The Queen’s enduring friendship with the King of Racing Cups
There is no doubt that the inaugural 1954 Queen Elizabeth Stakes, won by outsider Blue Ocean, at Randwick was a more comfortable occasion for Her Majesty.
Blue Ocean was formed by Harry Darwon – a personality from Kensington when the running suburb had more characters than Runyon Broadway – who replied to “Aitch”. When invited to attend the official presentation, Aitch was surprised.
“So I’m going to meet all the dignitaries,” he said. “They are all standing in a circle. For a second, the thought crossed my mind: “This looks like a two-man game”.
Aitch had advanced Blue Ocean from a country picnic horse that sired polo ponies on the sidelines of victory over top liners Carioca, Hydrogen and Advocate that day.
Yes, he started at 66/1, but Aitch gave him a chance as long as he practiced bowing for a week. So, when he was presented to his majesty, he appeared elegant and graceful. Sir Walter Raleigh was not in the same class.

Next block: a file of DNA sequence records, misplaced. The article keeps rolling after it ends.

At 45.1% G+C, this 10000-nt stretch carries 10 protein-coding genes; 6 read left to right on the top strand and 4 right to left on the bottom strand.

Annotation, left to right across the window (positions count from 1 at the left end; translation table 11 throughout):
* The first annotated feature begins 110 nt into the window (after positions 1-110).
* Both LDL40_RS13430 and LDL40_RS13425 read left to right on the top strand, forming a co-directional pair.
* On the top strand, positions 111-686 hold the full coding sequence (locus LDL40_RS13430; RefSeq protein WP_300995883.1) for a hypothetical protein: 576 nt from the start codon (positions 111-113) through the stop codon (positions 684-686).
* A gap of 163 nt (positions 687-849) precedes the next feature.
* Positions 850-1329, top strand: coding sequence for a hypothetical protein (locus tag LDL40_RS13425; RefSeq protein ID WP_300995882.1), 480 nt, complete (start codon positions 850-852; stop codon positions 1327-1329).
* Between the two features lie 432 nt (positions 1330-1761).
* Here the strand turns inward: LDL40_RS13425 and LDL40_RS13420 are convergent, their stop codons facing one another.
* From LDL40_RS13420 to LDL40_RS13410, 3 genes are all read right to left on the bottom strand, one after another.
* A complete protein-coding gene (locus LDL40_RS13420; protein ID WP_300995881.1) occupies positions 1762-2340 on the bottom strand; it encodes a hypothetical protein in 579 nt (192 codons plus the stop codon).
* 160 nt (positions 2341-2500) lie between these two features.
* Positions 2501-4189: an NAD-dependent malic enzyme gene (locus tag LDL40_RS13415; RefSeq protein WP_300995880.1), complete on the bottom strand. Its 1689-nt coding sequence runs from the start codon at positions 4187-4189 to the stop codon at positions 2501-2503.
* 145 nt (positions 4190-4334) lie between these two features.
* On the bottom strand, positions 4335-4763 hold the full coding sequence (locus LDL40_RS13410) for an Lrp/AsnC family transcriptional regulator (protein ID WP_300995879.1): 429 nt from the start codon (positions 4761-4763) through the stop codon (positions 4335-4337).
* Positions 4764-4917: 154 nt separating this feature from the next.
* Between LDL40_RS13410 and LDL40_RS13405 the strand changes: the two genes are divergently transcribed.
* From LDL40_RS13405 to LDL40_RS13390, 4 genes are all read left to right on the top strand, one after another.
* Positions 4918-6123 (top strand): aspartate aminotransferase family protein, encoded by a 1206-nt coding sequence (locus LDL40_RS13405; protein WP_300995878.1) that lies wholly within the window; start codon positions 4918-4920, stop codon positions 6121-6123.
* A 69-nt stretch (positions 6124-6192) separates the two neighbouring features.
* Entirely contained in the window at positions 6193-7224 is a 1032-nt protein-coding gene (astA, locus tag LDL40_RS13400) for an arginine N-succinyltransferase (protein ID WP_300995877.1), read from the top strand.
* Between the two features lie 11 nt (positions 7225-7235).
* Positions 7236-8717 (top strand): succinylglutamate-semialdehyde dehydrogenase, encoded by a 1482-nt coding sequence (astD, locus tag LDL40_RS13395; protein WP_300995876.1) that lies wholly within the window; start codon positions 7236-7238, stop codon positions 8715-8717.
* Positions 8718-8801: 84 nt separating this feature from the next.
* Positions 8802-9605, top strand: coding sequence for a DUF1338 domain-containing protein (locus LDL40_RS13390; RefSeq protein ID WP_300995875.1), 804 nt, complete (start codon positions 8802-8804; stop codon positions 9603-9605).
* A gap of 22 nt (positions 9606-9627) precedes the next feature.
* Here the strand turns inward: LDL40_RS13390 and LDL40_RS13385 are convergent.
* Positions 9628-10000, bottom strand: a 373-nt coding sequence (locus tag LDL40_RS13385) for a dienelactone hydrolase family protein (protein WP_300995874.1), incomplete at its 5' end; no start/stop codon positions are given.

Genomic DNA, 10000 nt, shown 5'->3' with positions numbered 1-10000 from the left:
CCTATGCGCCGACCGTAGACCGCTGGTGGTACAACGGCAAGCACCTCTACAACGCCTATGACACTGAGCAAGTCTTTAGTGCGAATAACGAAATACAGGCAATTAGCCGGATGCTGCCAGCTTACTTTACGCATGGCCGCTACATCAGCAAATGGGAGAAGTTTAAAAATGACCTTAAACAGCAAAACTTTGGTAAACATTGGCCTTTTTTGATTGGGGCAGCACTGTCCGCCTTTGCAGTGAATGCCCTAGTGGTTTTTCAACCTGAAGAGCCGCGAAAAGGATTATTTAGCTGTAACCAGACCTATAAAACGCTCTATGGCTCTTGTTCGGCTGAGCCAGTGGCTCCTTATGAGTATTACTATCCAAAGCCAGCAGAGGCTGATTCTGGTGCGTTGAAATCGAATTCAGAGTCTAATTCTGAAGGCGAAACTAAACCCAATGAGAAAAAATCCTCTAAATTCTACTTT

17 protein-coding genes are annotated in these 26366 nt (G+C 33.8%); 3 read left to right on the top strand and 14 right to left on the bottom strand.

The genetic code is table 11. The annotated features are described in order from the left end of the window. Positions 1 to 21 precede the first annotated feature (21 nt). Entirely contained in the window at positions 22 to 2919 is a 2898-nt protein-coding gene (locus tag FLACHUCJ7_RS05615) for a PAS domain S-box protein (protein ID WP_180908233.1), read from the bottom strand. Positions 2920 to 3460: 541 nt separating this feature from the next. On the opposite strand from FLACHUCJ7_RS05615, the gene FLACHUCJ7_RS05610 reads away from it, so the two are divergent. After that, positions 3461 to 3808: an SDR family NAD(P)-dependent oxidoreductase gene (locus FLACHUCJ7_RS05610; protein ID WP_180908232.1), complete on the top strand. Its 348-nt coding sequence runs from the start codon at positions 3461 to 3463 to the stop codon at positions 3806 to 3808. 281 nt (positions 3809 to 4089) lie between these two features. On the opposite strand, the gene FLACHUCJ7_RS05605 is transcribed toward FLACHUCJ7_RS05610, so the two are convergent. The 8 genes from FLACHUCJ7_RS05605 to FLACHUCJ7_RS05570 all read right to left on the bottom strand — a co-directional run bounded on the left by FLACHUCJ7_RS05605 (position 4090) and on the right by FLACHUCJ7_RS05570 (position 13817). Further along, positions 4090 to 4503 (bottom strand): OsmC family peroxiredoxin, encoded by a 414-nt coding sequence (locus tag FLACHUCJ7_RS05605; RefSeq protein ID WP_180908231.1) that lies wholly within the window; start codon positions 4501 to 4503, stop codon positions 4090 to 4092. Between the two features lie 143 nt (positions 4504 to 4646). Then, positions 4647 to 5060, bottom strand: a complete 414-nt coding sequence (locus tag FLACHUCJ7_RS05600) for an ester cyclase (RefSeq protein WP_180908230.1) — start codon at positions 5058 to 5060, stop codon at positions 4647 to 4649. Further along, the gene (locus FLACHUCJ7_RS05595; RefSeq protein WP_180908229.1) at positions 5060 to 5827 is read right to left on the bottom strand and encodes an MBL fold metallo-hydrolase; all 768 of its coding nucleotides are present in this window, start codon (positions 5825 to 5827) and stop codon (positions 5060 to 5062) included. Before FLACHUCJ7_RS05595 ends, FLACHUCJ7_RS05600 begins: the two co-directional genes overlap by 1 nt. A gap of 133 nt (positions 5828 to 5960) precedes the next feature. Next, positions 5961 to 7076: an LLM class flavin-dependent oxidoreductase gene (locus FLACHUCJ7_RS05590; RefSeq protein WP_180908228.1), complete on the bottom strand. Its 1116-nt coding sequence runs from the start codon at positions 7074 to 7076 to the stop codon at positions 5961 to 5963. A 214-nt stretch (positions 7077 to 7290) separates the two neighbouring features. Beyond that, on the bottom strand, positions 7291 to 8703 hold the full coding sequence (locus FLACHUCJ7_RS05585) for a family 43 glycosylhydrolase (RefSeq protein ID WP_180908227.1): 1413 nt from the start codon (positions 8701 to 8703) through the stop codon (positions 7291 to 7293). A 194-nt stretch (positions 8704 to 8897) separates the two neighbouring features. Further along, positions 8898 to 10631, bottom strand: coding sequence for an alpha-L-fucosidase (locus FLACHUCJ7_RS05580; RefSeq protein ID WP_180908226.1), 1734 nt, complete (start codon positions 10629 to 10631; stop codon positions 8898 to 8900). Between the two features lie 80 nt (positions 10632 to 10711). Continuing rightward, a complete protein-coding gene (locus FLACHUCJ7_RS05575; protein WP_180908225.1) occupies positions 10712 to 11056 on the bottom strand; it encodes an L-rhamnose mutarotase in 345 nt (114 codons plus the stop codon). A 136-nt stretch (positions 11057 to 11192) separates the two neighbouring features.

However, once in the grove, he bowed to the Duke of Edinburgh, jockey Arthur Podmore and even the trash man who follows the horses. He seemed to set a record for holding her hand. “No,” Aitch told me. “I was shaking so badly that the queen held my hand to steady me.”
Again, hands played a role in 1960 when the Queen shared the front page of the Herald of the Sun. “Queen Waits Calmly” was the headline regarding the imminent arrival of her third child, while “Big Crowd Runs Wild”, written by Bill Whittaker, referred to the 50,346 – including this writer – who gathered in Harold Park to the Interdominion, won by Caduceus. The sardines were cozy by comparison.
The hand? Well, one punter punched a hole in a fibro wall to see the race and others followed suit, ripping the fibro from the wooden frame behind one of the stands. “She’s fine,” Prince Phillip said as he competed for space. “Very fit indeed.”